That boring old stuff that grows in the ground.
You know you’re supposed to eat your veggies. You try. You have a side salad or boil up some beans. There are always something green on your plate. Your mother would be proud.
But the rest of your plate … well, it may be living up to the USDA Food Pyramid, but Dr. T. Colin Campbell would muffle a snort.
Dr. Campbell is the author of The China Study, a nutritional study whose shot was heard across the globe. Former president Bill Clinton adopted its no-animal-products-period philosophy after a heart attack.
The China Study uses one of the biggest epidemiology studies of all time to argue that many of the diseases that strike us down as we age are a direct result of what we eat.
Sure, there are other factors that influence whether we get heart disease or succumb to cancer. But we can’t do much about many of them. For the most part, we’re stuck with our genetic legacy, our age, and the environment in which we live.
What we can do is choose what goes into our mouth.
And that choice, Dr. Campbell claims, gives us enormous power to choose our fate.
Whether we’re prepared to exercise that choice is a different story.
It would be one thing if we ate to fuel our bodies. But we don’t. We eat as entertainment. We eat as sacrament. We eat as therapy.
Food is cultural and political. It’s not about nutrition at all.
We’re brought up to eat a certain way. Some foods are taboo. Not that long ago, red-blooded Americans turned up their noses at “foreign food.” Other foods must be consumed in order to belong. Even as a child, I knew that “beer puts hair on your chest.” Drinking was a rite of passage for all young men; otherwise, they weren’t real men.
Why would anyone risk not belonging just to live a bit longer?
If you change how you eat too much, you risk getting thrown out of your family. Your friends won’t have anything to do with you. You won’t get invited out to a meal or over to someone’s house for dinner. People won’t know what to do with you. They know you don’t eat like them. You eat that “funny stuff.” It’s too threatening.
I speak from experience. Try being a vegetarian in South America, or Spain, or any other country where meat is the ultimate delicacy offered to honored guests. Vegetarianism is an insult to their way of life.
But the fact remains:
Vegetables are the ultimate health food.
We don’t eat enough of them. Those we do eat take the form of grains (e.g., flour) or potatoes (e.g., chips and fries). We’re not going to live forever on that diet.
Professional chef Jason Wrobel, AKA J-Wro of “The J-Wro Show” fame (look it up on YouTube), wants to change that.
He wants to allow us to eat burgers, brownies, and nachos while also fueling our body with plant protein and superfoods.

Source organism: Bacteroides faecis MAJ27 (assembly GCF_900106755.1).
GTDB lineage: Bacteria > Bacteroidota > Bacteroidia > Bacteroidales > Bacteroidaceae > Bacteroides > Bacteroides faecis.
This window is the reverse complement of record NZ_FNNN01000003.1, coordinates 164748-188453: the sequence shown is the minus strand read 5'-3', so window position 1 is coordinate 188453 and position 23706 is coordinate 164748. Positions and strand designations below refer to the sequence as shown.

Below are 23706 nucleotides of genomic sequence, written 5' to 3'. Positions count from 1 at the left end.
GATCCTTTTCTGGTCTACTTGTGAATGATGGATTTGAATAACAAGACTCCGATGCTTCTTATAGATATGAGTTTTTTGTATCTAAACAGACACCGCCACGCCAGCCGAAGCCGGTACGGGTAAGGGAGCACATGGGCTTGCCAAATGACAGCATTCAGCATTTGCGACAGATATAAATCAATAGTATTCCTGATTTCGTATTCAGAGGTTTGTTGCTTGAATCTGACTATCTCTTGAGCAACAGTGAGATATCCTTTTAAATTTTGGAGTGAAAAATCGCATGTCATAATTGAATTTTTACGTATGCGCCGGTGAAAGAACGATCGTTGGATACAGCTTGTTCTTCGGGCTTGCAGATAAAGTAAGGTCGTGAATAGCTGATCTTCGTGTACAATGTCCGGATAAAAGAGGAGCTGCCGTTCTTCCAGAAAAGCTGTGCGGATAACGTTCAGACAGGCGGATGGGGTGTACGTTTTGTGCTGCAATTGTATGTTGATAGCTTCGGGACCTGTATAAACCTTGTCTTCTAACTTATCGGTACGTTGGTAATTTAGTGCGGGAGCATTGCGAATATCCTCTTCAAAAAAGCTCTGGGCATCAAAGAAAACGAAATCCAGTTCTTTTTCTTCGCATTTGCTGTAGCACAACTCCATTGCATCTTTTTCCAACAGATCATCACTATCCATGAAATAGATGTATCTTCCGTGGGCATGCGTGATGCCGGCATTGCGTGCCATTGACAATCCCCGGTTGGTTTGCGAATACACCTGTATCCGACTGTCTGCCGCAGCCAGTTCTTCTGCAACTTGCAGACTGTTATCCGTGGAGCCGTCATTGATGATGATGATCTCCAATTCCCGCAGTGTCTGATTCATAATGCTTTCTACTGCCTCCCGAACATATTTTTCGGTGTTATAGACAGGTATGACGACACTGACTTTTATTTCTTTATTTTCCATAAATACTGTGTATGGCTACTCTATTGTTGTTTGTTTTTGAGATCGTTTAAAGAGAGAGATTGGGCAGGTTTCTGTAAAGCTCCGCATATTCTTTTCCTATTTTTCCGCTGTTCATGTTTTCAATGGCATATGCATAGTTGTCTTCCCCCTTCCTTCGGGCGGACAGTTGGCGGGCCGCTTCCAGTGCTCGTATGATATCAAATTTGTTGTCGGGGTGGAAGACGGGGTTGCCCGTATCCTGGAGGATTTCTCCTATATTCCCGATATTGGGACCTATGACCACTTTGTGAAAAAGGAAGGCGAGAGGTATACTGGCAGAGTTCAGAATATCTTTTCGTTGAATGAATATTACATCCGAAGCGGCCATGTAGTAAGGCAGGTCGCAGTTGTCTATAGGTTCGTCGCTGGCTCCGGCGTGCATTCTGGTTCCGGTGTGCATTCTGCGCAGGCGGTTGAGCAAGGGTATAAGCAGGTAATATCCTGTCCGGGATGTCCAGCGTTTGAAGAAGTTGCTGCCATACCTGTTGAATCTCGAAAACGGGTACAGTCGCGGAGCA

He believes the biggest obstacle to a plant-based diet is knowledge. We don’t realize how profoundly everything we eat affects our well-being. We haven’t experienced what it feels like to be powered by superfood rocket fuel. We don’t understand that we don’t have to give up our most beloved dishes; we simply have to change how we make them.
To explain his food philosophy, I’m going to have to use a word you may not like. It’s a dirty word for many Americans. It can cause riots, destroy relationships, and ruin political careers. It’s:
It’s such a dangerous word that The China Study managed to fill 400 pages without coming out and admitting that what it was really advocating was a vegan diet.
No, it wanted us to consider a plant-based diet. Sounds softer, less militant, less loaded somehow.
Dr. Campbell didn’t flinch away from arguing that any level of animal products whatsoever—and that includes milk and cheese—was a potential health risk. So it’s interesting that he didn’t plant a stake in the ground advertising “Vegan and Proud of It.”
J-Wro has no such compunction. He is a vegan and proud of it. He wants to teach everyone how to cook delicious vegan foods. And he’s selling it by showing us how certain foods can give us more energy, better immunity, better skin, a better night’s sleep, and even better sex.
That’s the premise of his vegan cookbook Eaternity. Eat like this, and live for an eternity. Sounds great, right?
Who’s going to do it?
The Standard American Diet co-exists warily with a tiny minority of plant-fanatic outliers. Estimates of the percentage of vegans in the American population range from 0.5% to 2.5%.
It often takes a serious crisis, like a heart attack, for people to finally wake up to the way they’re eating themselves to ill health. Or a celebrity fad, like Beyoncé and Jay Z’s 22-day vegan challenge.
How much do we really want to live forever?
Enough to cross the steak-eating milk-chugging bastions of American society?
Dunno. For the company of a cute guy like J-Wro, maybe it’s worth it.